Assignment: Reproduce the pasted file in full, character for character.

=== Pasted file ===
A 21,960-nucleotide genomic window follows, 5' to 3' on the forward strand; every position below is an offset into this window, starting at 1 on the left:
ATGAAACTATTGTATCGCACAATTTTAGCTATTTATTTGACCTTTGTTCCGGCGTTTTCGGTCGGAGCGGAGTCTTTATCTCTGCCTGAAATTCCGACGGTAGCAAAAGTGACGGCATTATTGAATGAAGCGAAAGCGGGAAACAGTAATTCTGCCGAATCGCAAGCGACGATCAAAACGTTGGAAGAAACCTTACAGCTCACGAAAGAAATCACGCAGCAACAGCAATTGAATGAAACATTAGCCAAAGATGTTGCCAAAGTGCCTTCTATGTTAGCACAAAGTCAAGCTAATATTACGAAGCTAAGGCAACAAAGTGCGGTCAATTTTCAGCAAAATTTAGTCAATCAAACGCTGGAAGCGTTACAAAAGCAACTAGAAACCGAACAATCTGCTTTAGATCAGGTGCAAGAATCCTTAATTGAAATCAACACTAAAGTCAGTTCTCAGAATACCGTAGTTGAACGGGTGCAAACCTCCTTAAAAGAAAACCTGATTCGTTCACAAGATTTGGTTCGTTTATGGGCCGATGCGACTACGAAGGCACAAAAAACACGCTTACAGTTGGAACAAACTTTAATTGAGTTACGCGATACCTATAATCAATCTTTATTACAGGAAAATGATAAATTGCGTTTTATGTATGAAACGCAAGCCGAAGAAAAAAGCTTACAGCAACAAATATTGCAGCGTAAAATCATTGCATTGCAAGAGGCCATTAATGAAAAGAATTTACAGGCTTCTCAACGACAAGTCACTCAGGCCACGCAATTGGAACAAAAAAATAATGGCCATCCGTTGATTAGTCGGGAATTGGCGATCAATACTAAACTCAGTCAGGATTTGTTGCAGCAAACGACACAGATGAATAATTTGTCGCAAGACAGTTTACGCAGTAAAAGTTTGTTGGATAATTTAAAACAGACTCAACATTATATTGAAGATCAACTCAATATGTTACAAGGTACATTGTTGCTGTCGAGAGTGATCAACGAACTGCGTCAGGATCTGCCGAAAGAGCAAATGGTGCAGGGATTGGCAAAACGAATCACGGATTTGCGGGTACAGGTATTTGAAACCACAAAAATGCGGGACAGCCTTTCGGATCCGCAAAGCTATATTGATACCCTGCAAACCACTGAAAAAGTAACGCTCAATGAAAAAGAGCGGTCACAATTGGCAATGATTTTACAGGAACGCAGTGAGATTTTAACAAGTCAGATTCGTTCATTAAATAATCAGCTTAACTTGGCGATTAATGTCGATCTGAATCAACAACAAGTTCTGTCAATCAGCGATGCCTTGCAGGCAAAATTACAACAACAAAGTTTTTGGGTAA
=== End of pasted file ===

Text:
A 21,960-nucleotide genomic window follows, 5' to 3' on the forward strand; every position below is an offset into this window, starting at 1 on the left:
ATGAAACTATTGTATCGCACAATTTTAGCTATTTATTTGACCTTTGTTCCGGCGTTTTCGGTCGGAGCGGAGTCTTTATCTCTGCCTGAAATTCCGACGGTAGCAAAAGTGACGGCATTATTGAATGAAGCGAAAGCGGGAAACAGTAATTCTGCCGAATCGCAAGCGACGATCAAAACGTTGGAAGAAACCTTACAGCTCACGAAAGAAATCACGCAGCAACAGCAATTGAATGAAACATTAGCCAAAGATGTTGCCAAAGTGCCTTCTATGTTAGCACAAAGTCAAGCTAATATTACGAAGCTAAGGCAACAAAGTGCGGTCAATTTTCAGCAAAATTTAGTCAATCAAACGCTGGAAGCGTTACAAAAGCAACTAGAAACCGAACAATCTGCTTTAGATCAGGTGCAAGAATCCTTAATTGAAATCAACACTAAAGTCAGTTCTCAGAATACCGTAGTTGAACGGGTGCAAACCTCCTTAAAAGAAAACCTGATTCGTTCACAAGATTTGGTTCGTTTATGGGCCGATGCGACTACGAAGGCACAAAAAACACGCTTACAGTTGGAACAAACTTTAATTGAGTTACGCGATACCTATAATCAATCTTTATTACAGGAAAATGATAAATTGCGTTTTATGTATGAAACGCAAGCCGAAGAAAAAAGCTTACAGCAACAAATATTGCAGCGTAAAATCATTGCATTGCAAGAGGCCATTAATGAAAAGAATTTACAGGCTTCTCAACGACAAGTCACTCAGGCCACGCAATTGGAACAAAAAAATAATGGCCATCCGTTGATTAGTCGGGAATTGGCGATCAATACTAAACTCAGTCAGGATTTGTTGCAGCAAACGACACAGATGAATAATTTGTCGCAAGACAGTTTACGCAGTAAAAGTTTGTTGGATAATTTAAAACAGACTCAACATTATATTGAAGATCAACTCAATATGTTACAAGGTACATTGTTGCTGTCGAGAGTGATCAACGAACTGCGTCAGGATCTGCCGAAAGAGCAAATGGTGCAGGGATTGGCAAAACGAATCACGGATTTGCGGGTACAGGTATTTGAAACCACAAAAATGCGGGACAGCCTTTCGGATCCGCAAAGCTATATTGATACCCTGCAAACCACTGAAAAAGTAACGCTCAATGAAAAAGAGCGGTCACAATTGGCAATGATTTTACAGGAACGCAGTGAGATTTTAACAAGTCAGATTCGTTCATTAAATAATCAGCTTAACTTGGCGATTAATGTCGATCTGAATCAACAACAAGTTCTGTCAATCAGCGATGCCTTGCAGGCAAAATTACAACAACAAAGTTTTTGGGTAA